Policies related to healthcare see a notable divergence between the two parties. Biden wants to restore Obamacare, while Republicans think this as costly for both the government and individuals. Therefore, nothing radical is expected under the new government. However, something could be done to reduce drug prices, as it is a bi-partisan agreement.
Specifically, according to a study by the US government, the US spends more on drugs than other comparable developed countries (Exhibit 5), which could have negative impacts on the US consumers and taxpayers.
In response to the rising cost of drugs, many experts and stakeholders have suggested that Medicare should leverage its massive purchasing power to negotiate prescription drug prices on behalf of beneficiaries.
According to another study by the Government Accountability Office, from 2006 to 2015, the top 25 pharmaceutical companies’ average sales revenues increased by USD 241 billion, but R&D funding only increased by USD 7 billion, which could well support the argument of negotiating a lower drag price.
Lower drug prices should create some downward pressures on big pharmaceutical companies. Still, we expect such policy to be mild, at least before the pandemic is well under control, as the government still needs to rely on these pharmaceutical firms to develop and handle the vaccines.
Moreover, the healthcare sector’s earnings growth remained stable during the pandemic, while its P/E ratio only increased moderately compared with other sectors (Exhibit 6). Thus, we still see the sector as attractive.
Biden’s campaign of “build back better” prioritizes domestic policies, but there might be several quick actions regarding international relations, such as rejoining the World Health Organization and the Paris Agreement, bringing the US back to the Iran nuclear deal, and probably rejoining the Trans-Pacific Partnership (TPP).
However, such restoration in international relations should be limited to the US’s allies. Normalization in US-China trade relations may not happen, as the US’s hawkish stance towards China is one of the very few bi-partisan agreements in recent years. Moreover, a possible revival of TPP may put some pressure on China, as the TPP was part of the Obama administration’s “Pivot to Asia” strategy, designed to counter China’s growing clout. That said, the recently signed Regional Comprehensive Economic Partnership (RCEP) would mitigate such unfavorable impacts.
Meanwhile, we do not expect to see serious escalation of trade conflicts under the Biden government, given that the US’s foreign policy is turning from unilateral to multilateral. Even without repealing the tariffs, the potential tariff and sanction truce should benefit the Chinese economy and assets. The US-China trade war had a more negative impact on Chinese assets (Exhibit 7). During the past two years (2018 and 2019), the MSCI China index underperformed the S&P500 index by around 30%, while the Chinese yuan also depreciated against the US dollar by 12.5%.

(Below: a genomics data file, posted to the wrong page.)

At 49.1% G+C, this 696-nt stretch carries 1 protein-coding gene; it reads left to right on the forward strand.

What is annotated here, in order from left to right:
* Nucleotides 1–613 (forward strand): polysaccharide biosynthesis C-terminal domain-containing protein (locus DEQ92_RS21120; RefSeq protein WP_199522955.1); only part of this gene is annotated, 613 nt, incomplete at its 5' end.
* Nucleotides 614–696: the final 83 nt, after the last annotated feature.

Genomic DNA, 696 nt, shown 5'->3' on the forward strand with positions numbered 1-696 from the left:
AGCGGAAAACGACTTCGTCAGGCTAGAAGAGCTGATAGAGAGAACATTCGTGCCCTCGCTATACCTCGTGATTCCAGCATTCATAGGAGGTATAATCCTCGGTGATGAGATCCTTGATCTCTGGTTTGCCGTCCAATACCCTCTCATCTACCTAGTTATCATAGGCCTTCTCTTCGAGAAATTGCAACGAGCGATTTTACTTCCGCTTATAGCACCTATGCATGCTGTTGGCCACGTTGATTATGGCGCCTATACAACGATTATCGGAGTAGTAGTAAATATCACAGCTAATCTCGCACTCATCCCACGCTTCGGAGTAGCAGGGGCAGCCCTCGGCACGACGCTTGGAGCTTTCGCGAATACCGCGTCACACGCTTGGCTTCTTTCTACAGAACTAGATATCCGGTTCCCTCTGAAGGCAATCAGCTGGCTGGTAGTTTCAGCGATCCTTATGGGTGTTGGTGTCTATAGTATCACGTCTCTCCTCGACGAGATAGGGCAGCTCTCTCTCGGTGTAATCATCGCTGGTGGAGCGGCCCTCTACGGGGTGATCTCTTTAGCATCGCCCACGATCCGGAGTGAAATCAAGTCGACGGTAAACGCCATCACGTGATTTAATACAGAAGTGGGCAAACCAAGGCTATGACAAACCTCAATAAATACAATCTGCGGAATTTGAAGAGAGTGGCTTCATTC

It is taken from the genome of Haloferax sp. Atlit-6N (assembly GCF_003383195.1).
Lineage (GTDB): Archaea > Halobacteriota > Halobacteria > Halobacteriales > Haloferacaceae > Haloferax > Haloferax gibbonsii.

A potential stable US-China relation may provide a stable external environment for the Chinese market, supporting Chinese assets in general. One caveat here is: back in 2016, the market was also optimistic on US-China relation after Trump got elected, believing that a US president with a business background is better than one aggressively promoting US democratic values abroad or bolstering US allies in Asia.
A possible split government will limit the scope and scale of fiscal policies. However, even with no further fiscal stimulus, the policy actions (monetary and fiscal) are unprecedented after the pandemic outbreak (Exhibit 8). Given the high debt levels, high unemployment rate, and weak inflation pressures, we see limited chances of unwinding these ultra-loose policies.
Moreover, uncertainties regarding the policy settings are balanced to the dovish side. Biden will probably name the former Fed Chair Janet Yellen as the new Treasury secretary, and Yellen is considered as the more dovish monetary policymaker. If the former Fed Chairman could build a closer relationship with the current one (Jay Powell), we may avoid the current situation that the US Treasury moved to wind down several emergency lending facilities at the central bank.
Thus, given the current favorable policy stance with some possible upside from a more collaborating Fed and US Treasury, low interest rates should continue in the foreseeable future, providing a favorable environment to risk assets and growth stocks (Exhibit 9).